un,env n 0:8 f c =17 2

n

Fig. 7. Experimental tting of the relationship between dun and r. e0c f 0c 3

E0 n 1

carefully predicting the damage and the plastic strain accumula- q

tion under general stressstrain cycles, ranging from those having E0 3320

0

f c 6900 4

constant stress amplitude to cycles with variable stress amplitude

(Fig. 1).

1 if e 6 e0c

The model is based on the following assumptions: k 0 5

0:67 f c =62 if e > e0c

1. a mutual correspondence exists between the envelope curve The stress and the elastic modulus are expressed in terms of the

points and the damage index as shown for instance in Fig. 2 derived SI unit MPa. This formulation allows to properly take into

0

for a concrete having a compressive strength f c equal to account the lower ductility of high strength concrete, as shown in

36 MPa; Fig. 5. Consequently, the greater damage caused by load cycles in a

2. the damage function is a non-decreasing function; more brittle concrete is also reected.

3. there is no damage increase in the unloading branches; Assuming that the concrete stress r can be expressed as a func-

4. an univocal correspondence exists between the envelope curve tion of the strain and of the damage index d:

points and the plastic strain values as shown for example in

Fig. 3 for the same concrete mentioned at point 1;

r 1 dE0 e 6

5. the damage increase in the reloading branches is not linear. The the damage index d turn out to have the following denition along

damage increases slightly up to the proximity of the envelope the envelope curve:

curve where it begins to grow faster, as shown, for instance,

in Fig. 4. r n1

d1 1 nk 7

E0 e

n 1 ee0

c

The comparison with experimental results taken from the litera-

ture and from tests made for the purpose allowed the calibration An example of damage accumulation along the envelope curve

of the parameters used in the constitutive model. is shown in Fig. 2.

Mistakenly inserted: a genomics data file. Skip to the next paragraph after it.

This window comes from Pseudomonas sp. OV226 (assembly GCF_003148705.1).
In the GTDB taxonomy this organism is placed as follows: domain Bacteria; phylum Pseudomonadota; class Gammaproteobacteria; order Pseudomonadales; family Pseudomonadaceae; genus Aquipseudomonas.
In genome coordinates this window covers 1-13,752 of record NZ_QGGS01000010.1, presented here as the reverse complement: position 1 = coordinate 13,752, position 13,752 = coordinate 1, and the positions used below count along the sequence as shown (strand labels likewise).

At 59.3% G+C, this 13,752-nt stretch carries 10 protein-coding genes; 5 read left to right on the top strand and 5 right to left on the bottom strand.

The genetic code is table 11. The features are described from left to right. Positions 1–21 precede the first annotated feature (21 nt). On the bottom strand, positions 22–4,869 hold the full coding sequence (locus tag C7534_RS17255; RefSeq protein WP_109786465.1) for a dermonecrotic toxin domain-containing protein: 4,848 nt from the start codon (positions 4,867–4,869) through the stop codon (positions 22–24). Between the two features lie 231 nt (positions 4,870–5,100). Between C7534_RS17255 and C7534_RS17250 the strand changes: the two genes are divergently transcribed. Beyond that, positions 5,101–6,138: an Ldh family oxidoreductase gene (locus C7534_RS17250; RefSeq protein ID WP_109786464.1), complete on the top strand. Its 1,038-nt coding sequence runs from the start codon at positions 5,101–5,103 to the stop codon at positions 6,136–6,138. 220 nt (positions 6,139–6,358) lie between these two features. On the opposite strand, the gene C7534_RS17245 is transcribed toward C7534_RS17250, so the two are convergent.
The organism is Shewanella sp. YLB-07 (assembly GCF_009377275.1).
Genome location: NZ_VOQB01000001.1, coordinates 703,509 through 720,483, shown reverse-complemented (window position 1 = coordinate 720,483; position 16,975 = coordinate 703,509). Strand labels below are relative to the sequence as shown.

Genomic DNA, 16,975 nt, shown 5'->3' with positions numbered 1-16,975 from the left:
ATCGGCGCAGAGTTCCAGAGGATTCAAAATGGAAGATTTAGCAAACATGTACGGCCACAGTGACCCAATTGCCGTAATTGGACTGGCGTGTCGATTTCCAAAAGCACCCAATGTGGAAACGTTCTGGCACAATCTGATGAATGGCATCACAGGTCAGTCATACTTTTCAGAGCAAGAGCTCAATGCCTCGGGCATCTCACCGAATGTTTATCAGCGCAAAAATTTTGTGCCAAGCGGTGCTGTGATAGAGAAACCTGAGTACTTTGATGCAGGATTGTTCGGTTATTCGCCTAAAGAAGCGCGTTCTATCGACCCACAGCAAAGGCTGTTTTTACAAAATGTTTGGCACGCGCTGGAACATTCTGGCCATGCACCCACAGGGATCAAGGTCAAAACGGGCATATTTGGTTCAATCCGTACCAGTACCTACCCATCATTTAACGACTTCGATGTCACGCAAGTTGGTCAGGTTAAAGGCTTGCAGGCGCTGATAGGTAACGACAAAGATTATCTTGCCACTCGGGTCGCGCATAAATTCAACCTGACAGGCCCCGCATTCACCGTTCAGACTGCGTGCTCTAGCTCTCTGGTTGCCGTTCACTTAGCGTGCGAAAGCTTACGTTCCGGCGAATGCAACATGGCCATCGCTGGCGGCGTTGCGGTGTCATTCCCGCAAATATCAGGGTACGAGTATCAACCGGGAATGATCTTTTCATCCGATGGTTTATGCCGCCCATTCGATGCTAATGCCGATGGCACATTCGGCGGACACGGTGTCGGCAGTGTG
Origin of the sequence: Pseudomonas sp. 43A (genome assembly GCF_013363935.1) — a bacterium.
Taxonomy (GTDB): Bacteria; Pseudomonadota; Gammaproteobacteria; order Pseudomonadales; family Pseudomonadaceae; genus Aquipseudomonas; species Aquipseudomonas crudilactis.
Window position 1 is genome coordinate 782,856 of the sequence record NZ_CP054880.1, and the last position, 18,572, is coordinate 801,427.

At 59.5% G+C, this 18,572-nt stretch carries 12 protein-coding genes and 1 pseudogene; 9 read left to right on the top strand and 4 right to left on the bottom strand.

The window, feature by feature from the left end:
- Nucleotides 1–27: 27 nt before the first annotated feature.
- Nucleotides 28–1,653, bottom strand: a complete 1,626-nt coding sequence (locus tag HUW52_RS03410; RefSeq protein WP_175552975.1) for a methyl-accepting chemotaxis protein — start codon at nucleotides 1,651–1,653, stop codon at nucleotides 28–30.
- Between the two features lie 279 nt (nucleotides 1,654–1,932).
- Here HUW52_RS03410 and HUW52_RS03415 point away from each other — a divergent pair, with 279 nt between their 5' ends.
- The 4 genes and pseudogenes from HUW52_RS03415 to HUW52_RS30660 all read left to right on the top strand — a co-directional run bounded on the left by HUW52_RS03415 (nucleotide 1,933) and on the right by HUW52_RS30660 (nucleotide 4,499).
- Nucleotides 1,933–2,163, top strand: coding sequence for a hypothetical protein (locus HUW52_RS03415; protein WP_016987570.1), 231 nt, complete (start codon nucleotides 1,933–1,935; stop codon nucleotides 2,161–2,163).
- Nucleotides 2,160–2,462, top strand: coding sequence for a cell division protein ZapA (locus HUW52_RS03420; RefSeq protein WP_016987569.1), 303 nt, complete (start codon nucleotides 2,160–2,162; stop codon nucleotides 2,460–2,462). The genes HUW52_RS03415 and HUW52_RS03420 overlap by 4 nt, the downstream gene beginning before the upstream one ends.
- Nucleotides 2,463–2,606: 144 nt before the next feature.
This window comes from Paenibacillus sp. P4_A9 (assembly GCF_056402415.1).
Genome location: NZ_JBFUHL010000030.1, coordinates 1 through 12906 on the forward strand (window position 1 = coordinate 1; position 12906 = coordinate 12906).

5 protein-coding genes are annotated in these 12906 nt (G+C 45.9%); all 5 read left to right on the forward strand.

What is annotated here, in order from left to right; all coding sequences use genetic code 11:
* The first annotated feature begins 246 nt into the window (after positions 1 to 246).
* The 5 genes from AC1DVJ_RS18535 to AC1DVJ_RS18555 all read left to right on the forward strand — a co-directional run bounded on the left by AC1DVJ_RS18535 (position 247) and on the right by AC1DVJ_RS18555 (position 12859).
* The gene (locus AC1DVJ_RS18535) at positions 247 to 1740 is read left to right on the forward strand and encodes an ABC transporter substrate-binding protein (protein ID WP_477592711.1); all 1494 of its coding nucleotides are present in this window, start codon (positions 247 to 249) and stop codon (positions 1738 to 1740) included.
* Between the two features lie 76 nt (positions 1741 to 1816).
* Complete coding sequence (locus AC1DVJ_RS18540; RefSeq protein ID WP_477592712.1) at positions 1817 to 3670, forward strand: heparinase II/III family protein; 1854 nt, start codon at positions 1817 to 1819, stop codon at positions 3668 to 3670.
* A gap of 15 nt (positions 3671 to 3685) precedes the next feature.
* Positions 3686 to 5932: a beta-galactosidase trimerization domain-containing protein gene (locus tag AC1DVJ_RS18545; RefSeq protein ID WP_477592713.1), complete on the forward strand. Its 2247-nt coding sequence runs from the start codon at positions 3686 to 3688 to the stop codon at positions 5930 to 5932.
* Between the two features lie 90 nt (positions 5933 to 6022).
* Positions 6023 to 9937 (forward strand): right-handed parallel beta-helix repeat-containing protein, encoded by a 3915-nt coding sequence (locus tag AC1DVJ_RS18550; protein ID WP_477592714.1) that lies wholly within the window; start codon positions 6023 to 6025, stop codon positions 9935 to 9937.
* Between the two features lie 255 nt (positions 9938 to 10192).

4. Analytical formulation of the concrete damage model 4.2. Complete unload and reload path from the envelope curve

4.1. Concrete stressstrain envelope curve Based on the extensive work carried out by Sima et al. [2] the

following relationship has been established between the strain of

A wide literature exists on the stressstrain models for uncon- a point on the envelope curve and the corresponding plastic strain

ned and conned concretes. A detailed review has been carried

1 1.4

Spooner and Dogill (1975) Buyukuzturk and Tseng (1984)

Karsan and Jirsa (1969) 1.2 Spooner and Dogill (1975)

Bahn and Hsu (1998) Karsan and Jirsa (1969)

0.8

Sinha et al. (1964) Bahn and Hsu (1998)

1 Sinha et al. (1964)

Okamoto (1976)

Tanigawa (1979) Okamoto (1976)

0.6 Proposed model 0.8 Tanigawa (1979)

Proposed model

re

Sima et al.

R

Sima et al.

0.6

0.4

0.4

0.2

0.2

0 0

0 0.2 0.4 0.6 0.8 1 0 0.2 0.4 0.6 0.8 1

un,env

un,env

Fig. 8. Experimental tting of the relationship between dun and R. Fig. 9. Experimental tting of the relationship between dre and dun;env .

176 M. Breccolotti et al. / Construction and Building Materials 94 (2015) 172180

that would be obtained after a complete unload starting from that Table 1

point (Fig. 6(a)): Compressive strengths of the concretes used for comparisons.

0

eun;env Researcher Compressive strength f c (MPa)

r 0:46 d2un;env 5:43 dun;env 5:98 8

epl Sinha et al. [3] 26.5

Tanigawa and Uchida [6] 40

with dun;env the damage index at the unloading point on the envel- Osorio et al. [7] 37, 46 and 63

ope curve. The previous empirical relation, shown in Fig. 7, is based Okamoto et al. [5] 30 and 40

Bahn and Hsu [10] 36

on the same experimental data collected by Sima but it has been

slightly modied to better represent the behavior of concrete for

high values of dun;env . In particular it has been imposed the passage xc 1 c 2 xc 3

d dpl dre dpl 16

through the point with coordinates (dun;env ,r) equal to (1, 1). The 1 c2